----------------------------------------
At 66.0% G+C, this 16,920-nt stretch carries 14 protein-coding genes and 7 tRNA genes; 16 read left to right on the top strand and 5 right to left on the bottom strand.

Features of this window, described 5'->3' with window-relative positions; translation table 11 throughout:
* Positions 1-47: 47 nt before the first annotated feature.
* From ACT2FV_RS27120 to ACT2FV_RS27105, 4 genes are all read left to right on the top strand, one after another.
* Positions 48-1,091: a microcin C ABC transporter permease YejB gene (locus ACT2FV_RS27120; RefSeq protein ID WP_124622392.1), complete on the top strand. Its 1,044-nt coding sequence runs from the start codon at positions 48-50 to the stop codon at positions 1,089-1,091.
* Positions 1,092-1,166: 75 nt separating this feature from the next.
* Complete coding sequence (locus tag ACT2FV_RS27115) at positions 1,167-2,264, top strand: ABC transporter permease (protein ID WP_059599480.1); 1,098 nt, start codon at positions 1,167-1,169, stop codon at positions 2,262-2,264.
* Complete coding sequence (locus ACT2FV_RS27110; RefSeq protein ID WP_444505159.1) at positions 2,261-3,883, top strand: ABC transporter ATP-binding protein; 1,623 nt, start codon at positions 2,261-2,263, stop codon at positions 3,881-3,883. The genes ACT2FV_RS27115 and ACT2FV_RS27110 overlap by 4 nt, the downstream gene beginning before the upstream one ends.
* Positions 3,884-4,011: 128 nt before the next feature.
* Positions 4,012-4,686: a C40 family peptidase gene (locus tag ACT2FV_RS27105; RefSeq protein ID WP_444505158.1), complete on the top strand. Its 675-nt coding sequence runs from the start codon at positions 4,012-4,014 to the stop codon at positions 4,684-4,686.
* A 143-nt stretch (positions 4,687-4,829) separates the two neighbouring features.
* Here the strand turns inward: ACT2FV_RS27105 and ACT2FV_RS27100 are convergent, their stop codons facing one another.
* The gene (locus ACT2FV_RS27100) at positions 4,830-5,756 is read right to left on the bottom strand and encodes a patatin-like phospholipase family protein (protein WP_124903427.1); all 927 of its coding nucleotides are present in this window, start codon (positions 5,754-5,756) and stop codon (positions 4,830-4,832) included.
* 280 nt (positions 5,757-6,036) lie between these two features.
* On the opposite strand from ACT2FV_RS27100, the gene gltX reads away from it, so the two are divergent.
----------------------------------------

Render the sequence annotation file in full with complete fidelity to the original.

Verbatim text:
At 66.0% G+C, this 16,920-nt stretch carries 14 protein-coding genes and 7 tRNA genes; 16 read left to right on the top strand and 5 right to left on the bottom strand.

Features of this window, described 5'->3' with window-relative positions; translation table 11 throughout:
* Positions 1-47: 47 nt before the first annotated feature.
* From ACT2FV_RS27120 to ACT2FV_RS27105, 4 genes are all read left to right on the top strand, one after another.
* Positions 48-1,091: a microcin C ABC transporter permease YejB gene (locus ACT2FV_RS27120; RefSeq protein ID WP_124622392.1), complete on the top strand. Its 1,044-nt coding sequence runs from the start codon at positions 48-50 to the stop codon at positions 1,089-1,091.
* Positions 1,092-1,166: 75 nt separating this feature from the next.
* Complete coding sequence (locus tag ACT2FV_RS27115) at positions 1,167-2,264, top strand: ABC transporter permease (protein ID WP_059599480.1); 1,098 nt, start codon at positions 1,167-1,169, stop codon at positions 2,262-2,264.
* Complete coding sequence (locus ACT2FV_RS27110; RefSeq protein ID WP_444505159.1) at positions 2,261-3,883, top strand: ABC transporter ATP-binding protein; 1,623 nt, start codon at positions 2,261-2,263, stop codon at positions 3,881-3,883. The genes ACT2FV_RS27115 and ACT2FV_RS27110 overlap by 4 nt, the downstream gene beginning before the upstream one ends.
* Positions 3,884-4,011: 128 nt before the next feature.
* Positions 4,012-4,686: a C40 family peptidase gene (locus tag ACT2FV_RS27105; RefSeq protein ID WP_444505158.1), complete on the top strand. Its 675-nt coding sequence runs from the start codon at positions 4,012-4,014 to the stop codon at positions 4,684-4,686.
* A 143-nt stretch (positions 4,687-4,829) separates the two neighbouring features.
* Here the strand turns inward: ACT2FV_RS27105 and ACT2FV_RS27100 are convergent, their stop codons facing one another.
* The gene (locus ACT2FV_RS27100) at positions 4,830-5,756 is read right to left on the bottom strand and encodes a patatin-like phospholipase family protein (protein WP_124903427.1); all 927 of its coding nucleotides are present in this window, start codon (positions 5,754-5,756) and stop codon (positions 4,830-4,832) included.
* 280 nt (positions 5,757-6,036) lie between these two features.
* On the opposite strand from ACT2FV_RS27100, the gene gltX reads away from it, so the two are divergent.